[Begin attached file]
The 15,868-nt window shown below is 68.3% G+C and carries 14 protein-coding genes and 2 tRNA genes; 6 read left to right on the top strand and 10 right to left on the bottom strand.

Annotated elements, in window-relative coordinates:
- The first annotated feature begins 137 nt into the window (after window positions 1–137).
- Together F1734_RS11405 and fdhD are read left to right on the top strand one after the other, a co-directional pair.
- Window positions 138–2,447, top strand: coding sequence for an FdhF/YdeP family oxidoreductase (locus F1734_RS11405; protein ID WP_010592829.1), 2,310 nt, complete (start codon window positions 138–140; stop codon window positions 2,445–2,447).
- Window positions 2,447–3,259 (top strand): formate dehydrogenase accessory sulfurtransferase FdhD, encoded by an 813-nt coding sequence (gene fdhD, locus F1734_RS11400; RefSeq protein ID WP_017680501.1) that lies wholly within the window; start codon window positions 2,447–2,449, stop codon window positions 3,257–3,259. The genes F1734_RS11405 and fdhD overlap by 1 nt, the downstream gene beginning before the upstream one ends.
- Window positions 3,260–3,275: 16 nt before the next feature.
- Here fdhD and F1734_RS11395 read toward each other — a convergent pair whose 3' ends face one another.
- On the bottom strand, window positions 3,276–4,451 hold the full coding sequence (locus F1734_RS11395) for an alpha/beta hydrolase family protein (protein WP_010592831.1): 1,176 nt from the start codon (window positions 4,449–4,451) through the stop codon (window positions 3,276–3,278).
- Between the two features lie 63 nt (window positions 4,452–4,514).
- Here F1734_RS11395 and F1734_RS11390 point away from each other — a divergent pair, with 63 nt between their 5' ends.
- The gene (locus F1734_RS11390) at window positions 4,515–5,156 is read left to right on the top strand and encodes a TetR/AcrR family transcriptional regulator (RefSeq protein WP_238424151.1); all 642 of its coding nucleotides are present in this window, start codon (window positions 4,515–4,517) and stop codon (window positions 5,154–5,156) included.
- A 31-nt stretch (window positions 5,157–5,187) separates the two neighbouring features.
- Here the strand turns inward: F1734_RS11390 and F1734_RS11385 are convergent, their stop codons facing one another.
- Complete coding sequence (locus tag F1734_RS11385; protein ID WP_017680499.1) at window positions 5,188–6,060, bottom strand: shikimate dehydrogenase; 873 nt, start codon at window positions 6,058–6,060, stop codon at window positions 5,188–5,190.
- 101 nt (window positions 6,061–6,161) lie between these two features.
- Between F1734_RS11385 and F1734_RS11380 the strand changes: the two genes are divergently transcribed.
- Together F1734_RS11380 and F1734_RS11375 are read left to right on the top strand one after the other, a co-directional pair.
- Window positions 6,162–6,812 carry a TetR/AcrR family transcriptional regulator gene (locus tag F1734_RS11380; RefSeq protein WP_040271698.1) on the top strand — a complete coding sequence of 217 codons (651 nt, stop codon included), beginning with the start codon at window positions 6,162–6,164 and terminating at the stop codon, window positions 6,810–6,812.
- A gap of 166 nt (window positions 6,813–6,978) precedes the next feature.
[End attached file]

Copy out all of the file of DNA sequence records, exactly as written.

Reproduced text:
The 15,868-nt window shown below is 68.3% G+C and carries 14 protein-coding genes and 2 tRNA genes; 6 read left to right on the top strand and 10 right to left on the bottom strand.

Annotated elements, in window-relative coordinates:
- The first annotated feature begins 137 nt into the window (after window positions 1–137).
- Together F1734_RS11405 and fdhD are read left to right on the top strand one after the other, a co-directional pair.
- Window positions 138–2,447, top strand: coding sequence for an FdhF/YdeP family oxidoreductase (locus F1734_RS11405; protein ID WP_010592829.1), 2,310 nt, complete (start codon window positions 138–140; stop codon window positions 2,445–2,447).
- Window positions 2,447–3,259 (top strand): formate dehydrogenase accessory sulfurtransferase FdhD, encoded by an 813-nt coding sequence (gene fdhD, locus F1734_RS11400; RefSeq protein ID WP_017680501.1) that lies wholly within the window; start codon window positions 2,447–2,449, stop codon window positions 3,257–3,259. The genes F1734_RS11405 and fdhD overlap by 1 nt, the downstream gene beginning before the upstream one ends.
- Window positions 3,260–3,275: 16 nt before the next feature.
- Here fdhD and F1734_RS11395 read toward each other — a convergent pair whose 3' ends face one another.
- On the bottom strand, window positions 3,276–4,451 hold the full coding sequence (locus F1734_RS11395) for an alpha/beta hydrolase family protein (protein WP_010592831.1): 1,176 nt from the start codon (window positions 4,449–4,451) through the stop codon (window positions 3,276–3,278).
- Between the two features lie 63 nt (window positions 4,452–4,514).
- Here F1734_RS11395 and F1734_RS11390 point away from each other — a divergent pair, with 63 nt between their 5' ends.
- The gene (locus F1734_RS11390) at window positions 4,515–5,156 is read left to right on the top strand and encodes a TetR/AcrR family transcriptional regulator (RefSeq protein WP_238424151.1); all 642 of its coding nucleotides are present in this window, start codon (window positions 4,515–4,517) and stop codon (window positions 5,154–5,156) included.
- A 31-nt stretch (window positions 5,157–5,187) separates the two neighbouring features.
- Here the strand turns inward: F1734_RS11390 and F1734_RS11385 are convergent, their stop codons facing one another.
- Complete coding sequence (locus tag F1734_RS11385; protein ID WP_017680499.1) at window positions 5,188–6,060, bottom strand: shikimate dehydrogenase; 873 nt, start codon at window positions 6,058–6,060, stop codon at window positions 5,188–5,190.
- 101 nt (window positions 6,061–6,161) lie between these two features.
- Between F1734_RS11385 and F1734_RS11380 the strand changes: the two genes are divergently transcribed.
- Together F1734_RS11380 and F1734_RS11375 are read left to right on the top strand one after the other, a co-directional pair.
- Window positions 6,162–6,812 carry a TetR/AcrR family transcriptional regulator gene (locus tag F1734_RS11380; RefSeq protein WP_040271698.1) on the top strand — a complete coding sequence of 217 codons (651 nt, stop codon included), beginning with the start codon at window positions 6,162–6,164 and terminating at the stop codon, window positions 6,810–6,812.
- A gap of 166 nt (window positions 6,813–6,978) precedes the next feature.